Can you believe that we are only two months away from wrapping up this year? It is time to look ahead and prepare for new laws (and a few challenges) that might affect your business in 2021. September 30, 2020 was Governor Newsom’s deadline to sign into law all bills passed by the legislature this year. The Governor signed a great quantity of bills and vetoed a few as well. Below is a brief summary of some of the most notable employment- related laws that may affect your business.Read more
We know you have been bombarded with information from your bankers, insurance and benefits brokers, payroll, and other vendors. We hope this simplified FAQ of the most common questions we are getting at WorkWise Law, PC, will assist you in responding to your employees’ concerns.Read more
On July 26, 2018, the California Supreme Court handed down a new ruling that the federal de-minimus rule has not been adopted under California wage and hour statutes and regulations. The federal de-minimus rule allows employers not to compensate employees for working a trivial amount of time (up to 10 minutes) each day without compensation if the time is administratively difficult to track. However, in this case, a Starbucks manager, alleged that he and other workers who performed store closing tasks were due wages for time spent working off the clock each shift, and the California court agreed. Read more
It is everywhere. People you thought would never do it…they have done it. People you respected, want to respect, can no longer respect, are facing sexual harassment charges, and their reputations, businesses, and livelihoods are going up in flames. The world is changing because women are finding their collective voice to face their harassers and to change the workplace culture. It’s about time. But, what will this month’s headlines do to evoke change? And what role do you, as an employer, have in creating a non-hostile workplace?Read more
IBM recently implemented a dramatic change, announcing that they are ending telecommuting at their company, which not only impacts the hundreds of thousands of employees who work there, but could have an impact on companies around the United States and the world. Overall, in the United States, about 25% of all employees work remotely all or at least most of the time.Read more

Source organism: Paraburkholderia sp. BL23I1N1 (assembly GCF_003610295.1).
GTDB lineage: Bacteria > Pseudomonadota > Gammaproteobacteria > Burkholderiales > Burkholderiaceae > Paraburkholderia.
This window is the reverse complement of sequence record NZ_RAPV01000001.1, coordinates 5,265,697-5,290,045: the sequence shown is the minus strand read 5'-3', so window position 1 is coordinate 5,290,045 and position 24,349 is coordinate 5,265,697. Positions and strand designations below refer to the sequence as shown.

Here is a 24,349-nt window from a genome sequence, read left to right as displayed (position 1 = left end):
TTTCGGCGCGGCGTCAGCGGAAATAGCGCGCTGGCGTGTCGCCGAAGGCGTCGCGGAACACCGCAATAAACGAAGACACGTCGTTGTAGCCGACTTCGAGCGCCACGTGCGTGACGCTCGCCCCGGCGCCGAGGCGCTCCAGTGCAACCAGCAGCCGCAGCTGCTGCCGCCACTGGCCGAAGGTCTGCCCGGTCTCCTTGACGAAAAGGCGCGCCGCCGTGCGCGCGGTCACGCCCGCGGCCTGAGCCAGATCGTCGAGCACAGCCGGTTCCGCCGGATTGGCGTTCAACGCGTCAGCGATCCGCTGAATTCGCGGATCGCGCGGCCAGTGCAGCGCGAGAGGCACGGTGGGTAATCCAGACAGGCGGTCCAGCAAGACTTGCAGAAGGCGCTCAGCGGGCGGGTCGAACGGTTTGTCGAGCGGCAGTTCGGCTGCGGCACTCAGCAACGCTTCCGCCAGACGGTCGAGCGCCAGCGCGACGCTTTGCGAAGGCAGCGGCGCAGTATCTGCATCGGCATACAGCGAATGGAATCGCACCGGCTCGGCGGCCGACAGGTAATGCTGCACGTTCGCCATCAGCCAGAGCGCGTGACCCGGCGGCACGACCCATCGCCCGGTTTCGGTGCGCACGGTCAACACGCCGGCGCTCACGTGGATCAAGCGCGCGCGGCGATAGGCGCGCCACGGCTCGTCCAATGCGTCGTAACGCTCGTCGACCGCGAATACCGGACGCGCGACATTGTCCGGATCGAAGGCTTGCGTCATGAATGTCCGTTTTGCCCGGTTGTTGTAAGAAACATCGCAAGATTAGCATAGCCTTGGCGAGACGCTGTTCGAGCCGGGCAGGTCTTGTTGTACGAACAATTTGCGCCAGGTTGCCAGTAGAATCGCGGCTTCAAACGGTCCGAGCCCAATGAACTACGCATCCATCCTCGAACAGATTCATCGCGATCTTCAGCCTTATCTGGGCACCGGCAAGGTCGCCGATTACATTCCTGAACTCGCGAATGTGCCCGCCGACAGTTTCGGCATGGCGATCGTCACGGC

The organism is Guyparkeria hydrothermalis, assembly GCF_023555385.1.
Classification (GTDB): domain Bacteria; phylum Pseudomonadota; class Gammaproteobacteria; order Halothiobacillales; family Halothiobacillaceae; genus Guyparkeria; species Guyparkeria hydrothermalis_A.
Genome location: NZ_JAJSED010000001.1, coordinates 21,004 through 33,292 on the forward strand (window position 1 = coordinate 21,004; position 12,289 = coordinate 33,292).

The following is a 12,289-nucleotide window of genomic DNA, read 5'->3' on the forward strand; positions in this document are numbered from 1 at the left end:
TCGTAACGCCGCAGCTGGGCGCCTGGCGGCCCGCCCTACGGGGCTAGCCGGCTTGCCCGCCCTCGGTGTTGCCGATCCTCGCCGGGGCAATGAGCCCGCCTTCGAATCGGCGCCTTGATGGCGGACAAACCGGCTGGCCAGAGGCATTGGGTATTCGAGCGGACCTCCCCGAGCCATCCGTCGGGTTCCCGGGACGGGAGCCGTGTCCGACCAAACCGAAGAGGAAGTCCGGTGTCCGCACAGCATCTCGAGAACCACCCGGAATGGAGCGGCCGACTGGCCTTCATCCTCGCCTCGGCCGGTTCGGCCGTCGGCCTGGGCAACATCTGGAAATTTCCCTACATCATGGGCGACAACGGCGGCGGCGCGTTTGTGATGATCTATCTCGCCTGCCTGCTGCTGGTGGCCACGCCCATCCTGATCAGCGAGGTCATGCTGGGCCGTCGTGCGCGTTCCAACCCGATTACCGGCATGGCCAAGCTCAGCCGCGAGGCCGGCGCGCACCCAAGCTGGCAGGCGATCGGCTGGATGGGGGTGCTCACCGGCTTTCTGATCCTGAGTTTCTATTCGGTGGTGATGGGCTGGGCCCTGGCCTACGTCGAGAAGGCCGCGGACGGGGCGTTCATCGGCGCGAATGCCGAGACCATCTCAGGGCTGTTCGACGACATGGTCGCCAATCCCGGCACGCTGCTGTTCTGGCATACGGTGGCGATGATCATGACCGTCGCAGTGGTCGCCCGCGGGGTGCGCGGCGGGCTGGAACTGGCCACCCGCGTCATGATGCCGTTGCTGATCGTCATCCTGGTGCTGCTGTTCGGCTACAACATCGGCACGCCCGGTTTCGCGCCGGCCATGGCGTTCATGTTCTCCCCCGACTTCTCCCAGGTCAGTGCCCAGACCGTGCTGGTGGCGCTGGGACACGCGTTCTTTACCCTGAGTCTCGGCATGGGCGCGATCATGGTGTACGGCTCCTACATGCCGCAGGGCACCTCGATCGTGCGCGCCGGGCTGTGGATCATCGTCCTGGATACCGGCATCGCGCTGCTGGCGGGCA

Many of us need the valued help of others to make our lives run smoothly. I, for one, would not be able to be a practicing attorney and mother of two busy boys, without the assistance of baby-sitters and the woman I call “my fairy princess,” Vicky, our housekeeper. When I first brought someone into our home, I never thought of myself as an “employer.” I thought about it as two people having different needs that served a similar purpose (i.e. I needed to work, or go grocery shopping, or take a shower), and the baby-sitter needed money to support their livelihood. I did not consider the legal ramifications of this employment relationship.Read more
Doctors who run their own practices have to be superhuman in a sense. Not only are they expected to practice their medical specialty to a high standard of care, they are required to keep abreast of electronic reporting compliance, employment laws, OSHA, payroll, HIPAA requirements, marketing, collections, and so much more. It is no wonder then that mistakes (unrelated to medical malpractice) are made, costing doctors time, money, and stress.
The New York times unleashed a bombshell six days ago, on April 1, 2017, revealing that five women were paid approximately $13 million in exchange for keeping silent about the sexual harassment charges against Bill O’Reilly. All of the women accusing Mr. O’Reilly of sexual harassment either worked for him or appeared on his Fox network show, “The O’Reilly Factor.” The allegations included verbal abuse, unwanted advances and lewd comments. This was not the first time that Fox News had to pay a large settlement for sexual harassment claims against Mr. O’Reilly.Read more